|Playwright August Wilson|
MA RAINEY’S BLACK BOTTOM C USA (94 mi) 2020 ‘Scope d: George C. Wolfe
My greatest influence has been the blues. And that’s a literary influence, because I think the blues is the best literature that we as black Americans have. —August Wilson, 2004 interview, An Interview with August Wilson - Believer Magazine
White folk don’t understand about the blues. They hear it come out, but they don’t know how it got there. —Ma Rainey (Viola Davis)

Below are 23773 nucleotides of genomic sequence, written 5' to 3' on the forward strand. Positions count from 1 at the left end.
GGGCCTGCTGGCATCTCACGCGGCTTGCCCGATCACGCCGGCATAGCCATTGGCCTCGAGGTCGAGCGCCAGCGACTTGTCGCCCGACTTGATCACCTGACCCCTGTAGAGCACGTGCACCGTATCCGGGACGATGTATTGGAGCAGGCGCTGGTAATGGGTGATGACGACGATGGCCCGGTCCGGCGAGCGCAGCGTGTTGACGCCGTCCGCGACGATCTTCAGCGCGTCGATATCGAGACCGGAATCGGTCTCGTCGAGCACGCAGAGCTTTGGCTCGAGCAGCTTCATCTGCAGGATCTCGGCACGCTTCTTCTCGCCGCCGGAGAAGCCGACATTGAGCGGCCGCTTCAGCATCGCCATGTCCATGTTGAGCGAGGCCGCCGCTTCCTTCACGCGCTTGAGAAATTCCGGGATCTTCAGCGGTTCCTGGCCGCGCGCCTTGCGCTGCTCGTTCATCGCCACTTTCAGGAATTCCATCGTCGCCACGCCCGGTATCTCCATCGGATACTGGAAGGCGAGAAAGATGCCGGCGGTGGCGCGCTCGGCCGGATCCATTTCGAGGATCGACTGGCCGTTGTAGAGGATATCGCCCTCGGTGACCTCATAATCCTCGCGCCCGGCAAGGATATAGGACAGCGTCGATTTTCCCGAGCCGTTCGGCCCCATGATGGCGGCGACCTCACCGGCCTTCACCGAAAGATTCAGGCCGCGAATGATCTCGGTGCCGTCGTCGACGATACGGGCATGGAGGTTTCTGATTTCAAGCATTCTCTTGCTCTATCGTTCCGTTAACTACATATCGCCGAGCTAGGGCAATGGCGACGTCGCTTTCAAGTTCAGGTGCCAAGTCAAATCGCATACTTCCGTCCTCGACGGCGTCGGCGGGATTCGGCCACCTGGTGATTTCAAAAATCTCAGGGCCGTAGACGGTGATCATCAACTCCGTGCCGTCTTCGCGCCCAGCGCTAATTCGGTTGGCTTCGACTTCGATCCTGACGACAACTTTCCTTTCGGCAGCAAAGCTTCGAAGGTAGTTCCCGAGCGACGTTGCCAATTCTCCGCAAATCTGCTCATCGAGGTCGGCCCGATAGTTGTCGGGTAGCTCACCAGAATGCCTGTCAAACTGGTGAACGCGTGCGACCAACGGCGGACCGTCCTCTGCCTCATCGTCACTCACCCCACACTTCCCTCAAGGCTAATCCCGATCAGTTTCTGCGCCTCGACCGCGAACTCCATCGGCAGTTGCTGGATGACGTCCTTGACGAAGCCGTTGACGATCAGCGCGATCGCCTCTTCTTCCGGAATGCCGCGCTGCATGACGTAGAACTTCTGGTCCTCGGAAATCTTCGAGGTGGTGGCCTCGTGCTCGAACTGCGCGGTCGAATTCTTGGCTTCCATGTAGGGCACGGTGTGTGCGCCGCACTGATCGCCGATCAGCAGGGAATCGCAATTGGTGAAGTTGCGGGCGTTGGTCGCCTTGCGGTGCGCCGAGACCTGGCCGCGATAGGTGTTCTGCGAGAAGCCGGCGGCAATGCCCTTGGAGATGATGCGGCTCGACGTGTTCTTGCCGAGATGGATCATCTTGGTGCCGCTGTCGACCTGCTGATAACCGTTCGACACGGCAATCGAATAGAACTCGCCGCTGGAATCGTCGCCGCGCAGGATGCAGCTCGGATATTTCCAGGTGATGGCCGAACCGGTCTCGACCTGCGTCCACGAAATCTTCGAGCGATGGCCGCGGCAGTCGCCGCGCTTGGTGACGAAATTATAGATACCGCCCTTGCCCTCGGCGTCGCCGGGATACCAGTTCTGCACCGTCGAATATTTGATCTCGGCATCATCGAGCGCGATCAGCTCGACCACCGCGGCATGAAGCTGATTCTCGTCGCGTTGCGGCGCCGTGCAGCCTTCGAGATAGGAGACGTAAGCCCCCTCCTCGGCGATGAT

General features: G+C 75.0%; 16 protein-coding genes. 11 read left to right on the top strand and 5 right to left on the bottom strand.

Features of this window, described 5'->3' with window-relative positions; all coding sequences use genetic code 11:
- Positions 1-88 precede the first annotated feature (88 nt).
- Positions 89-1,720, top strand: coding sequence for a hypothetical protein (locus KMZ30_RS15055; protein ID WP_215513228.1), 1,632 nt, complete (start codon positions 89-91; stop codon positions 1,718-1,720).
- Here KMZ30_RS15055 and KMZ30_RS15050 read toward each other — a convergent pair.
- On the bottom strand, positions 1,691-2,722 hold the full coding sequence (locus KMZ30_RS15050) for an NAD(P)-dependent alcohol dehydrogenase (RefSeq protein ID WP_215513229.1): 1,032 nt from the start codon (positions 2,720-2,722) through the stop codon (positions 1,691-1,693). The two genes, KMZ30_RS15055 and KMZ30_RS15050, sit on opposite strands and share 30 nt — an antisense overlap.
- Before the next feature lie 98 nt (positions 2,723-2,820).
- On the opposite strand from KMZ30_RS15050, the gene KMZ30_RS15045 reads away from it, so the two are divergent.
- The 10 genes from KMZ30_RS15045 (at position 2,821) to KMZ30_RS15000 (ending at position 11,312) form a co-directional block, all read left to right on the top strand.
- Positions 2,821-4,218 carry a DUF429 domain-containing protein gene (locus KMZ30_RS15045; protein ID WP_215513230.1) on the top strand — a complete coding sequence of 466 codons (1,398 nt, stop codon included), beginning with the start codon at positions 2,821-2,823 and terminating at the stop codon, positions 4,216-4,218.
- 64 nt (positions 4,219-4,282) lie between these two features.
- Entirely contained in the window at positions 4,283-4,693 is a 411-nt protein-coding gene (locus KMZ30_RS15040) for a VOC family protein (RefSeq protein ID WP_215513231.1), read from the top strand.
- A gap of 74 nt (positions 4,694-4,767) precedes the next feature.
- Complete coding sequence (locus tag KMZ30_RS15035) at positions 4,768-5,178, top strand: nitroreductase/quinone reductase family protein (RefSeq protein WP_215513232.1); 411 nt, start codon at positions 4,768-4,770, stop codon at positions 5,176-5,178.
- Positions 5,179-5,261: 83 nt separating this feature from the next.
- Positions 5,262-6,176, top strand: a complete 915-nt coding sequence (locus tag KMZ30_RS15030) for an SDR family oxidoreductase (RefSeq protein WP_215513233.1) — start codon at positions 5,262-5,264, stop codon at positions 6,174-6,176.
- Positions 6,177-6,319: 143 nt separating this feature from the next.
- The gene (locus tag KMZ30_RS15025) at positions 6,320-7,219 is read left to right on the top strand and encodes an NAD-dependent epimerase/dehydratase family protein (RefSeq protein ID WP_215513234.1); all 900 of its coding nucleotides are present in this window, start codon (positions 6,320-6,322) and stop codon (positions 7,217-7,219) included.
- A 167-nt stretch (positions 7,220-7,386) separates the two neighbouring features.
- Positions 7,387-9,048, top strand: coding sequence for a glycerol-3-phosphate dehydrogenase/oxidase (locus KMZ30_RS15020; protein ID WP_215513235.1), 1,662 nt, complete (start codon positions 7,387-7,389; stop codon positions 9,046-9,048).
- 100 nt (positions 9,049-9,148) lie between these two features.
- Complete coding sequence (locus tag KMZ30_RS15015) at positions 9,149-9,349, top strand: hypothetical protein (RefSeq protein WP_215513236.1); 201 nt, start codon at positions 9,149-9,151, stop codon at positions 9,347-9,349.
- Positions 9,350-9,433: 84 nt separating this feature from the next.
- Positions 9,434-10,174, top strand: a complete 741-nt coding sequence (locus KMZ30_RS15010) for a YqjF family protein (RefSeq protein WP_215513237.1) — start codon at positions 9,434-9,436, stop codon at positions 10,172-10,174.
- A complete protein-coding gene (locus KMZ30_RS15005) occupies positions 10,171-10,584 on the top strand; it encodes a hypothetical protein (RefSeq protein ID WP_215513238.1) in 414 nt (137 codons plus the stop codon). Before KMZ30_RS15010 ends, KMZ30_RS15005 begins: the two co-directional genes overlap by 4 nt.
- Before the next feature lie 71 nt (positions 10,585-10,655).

While any August Wilson play is to be celebrated, this Netflix movie is wrong-footed and overpraised, largely over-acted, going for grandiose moments, failing to capture the tone and sheer artistry of Wilson, who elevates dialogue through the understated naturalism of the performers, where their collective voices emulate the black experience in America. Writing a play for every decade of the 20th century, this one written in 1982 is set in the 1920’s, an era of the Jim Crow South when the black-owned Chicago Defender newspaper urged blacks to migrate north where there were available jobs working on the railroads, like butlers, porters, waiters, and cooks. Poorly edited and not particularly well-made, the director has a long history in the theater, but is a relative novice in the film industry, where the look of the film is pure artifice, like taking place on a Hollywood set, showing no interest whatsoever in capturing real life, where the entire film exists in a netherworld of make believe, where there isn’t a single likeable character in the entire film, which is a bit shocking, as nearly every August Wilson character exudes personality and appeal, which is why his stature as a playwright is so revered, as his characters seem to be speaking just to us. Initially influenced by the blues music of Bessie Smith, offering the unfiltered language of raw poetry to describe the black experience, Wilson found commonality in sharing similar truths, using the voice of ordinary people to express profound revelations, caught up in circumstances many viewers can relate to, providing a sense of urgency to everyday life. Except for an opening number set in a juke joint in the mysterious backwoods of the South, the film is set entirely in one sunny day in Chicago in 1927 when Ma Rainey (Viola Davis) and her band arrive at a recording studio to record a few songs, with Davis lip-synching in the role, actually sung by back-up singer Maxayn Lewis, who once performed with Ike & Tina Turner as one of the Ikettes. Needless to say, things don’t go as planned, as the incendiary experience is given a racial undertone of discord and conflict, where it’s clear the hot-headed trumpet player Levee (Chadwick Boseman in his final performance before his untimely death from colon cancer) has his own ideas of how the band should play, making it no secret that his aspirations are beyond playing backup for Ma Rainey, that he wants to form his own band and record his own songs, immediately set straight by Colman Domingo as Cutler, the trombonist who calls the shots (with Rainey viewing him as the leader of the band), reminding the young upstart that the band plays what Ma Rainey tells them to play, pure and simple. Anything else will surely butt heads with the “Mother of the Blues,” who runs the show, as Ma Rainey was the first entertainer to successfully bridge the divide between vaudeville, a cabaret-style developed out of minstrel shows that catered largely to white audiences, and an authentic black Southern folk expression, a symbol of racial pride, emerging from the common experience of her audience, developing a closeness and familiarity to working people, making over 100 recordings in the 1920’s, writing many of her own songs, including Bo Weevil Blues, Ma Rainey - Bo-Weavil Blues - YouTube (2:46), and Moonshine Blues, Ma Rainey - Moonshine Blues (1923) YouTube (3:05), producing music alongside Louis Armstrong and pianist Thomas A Dorsey. Never achieving the massive acclaim of Bessie Smith, who she helped mentor, she nonetheless provides her own authenticity and unapologetic swagger to the blues, an openly queer woman who had love affairs with women, dressed in satin gowns with ostrich feathers, and a mouthful of gold teeth, expressing a black female narrative that is strong and powerful, offering an intimate glimpse into telling the story of black life.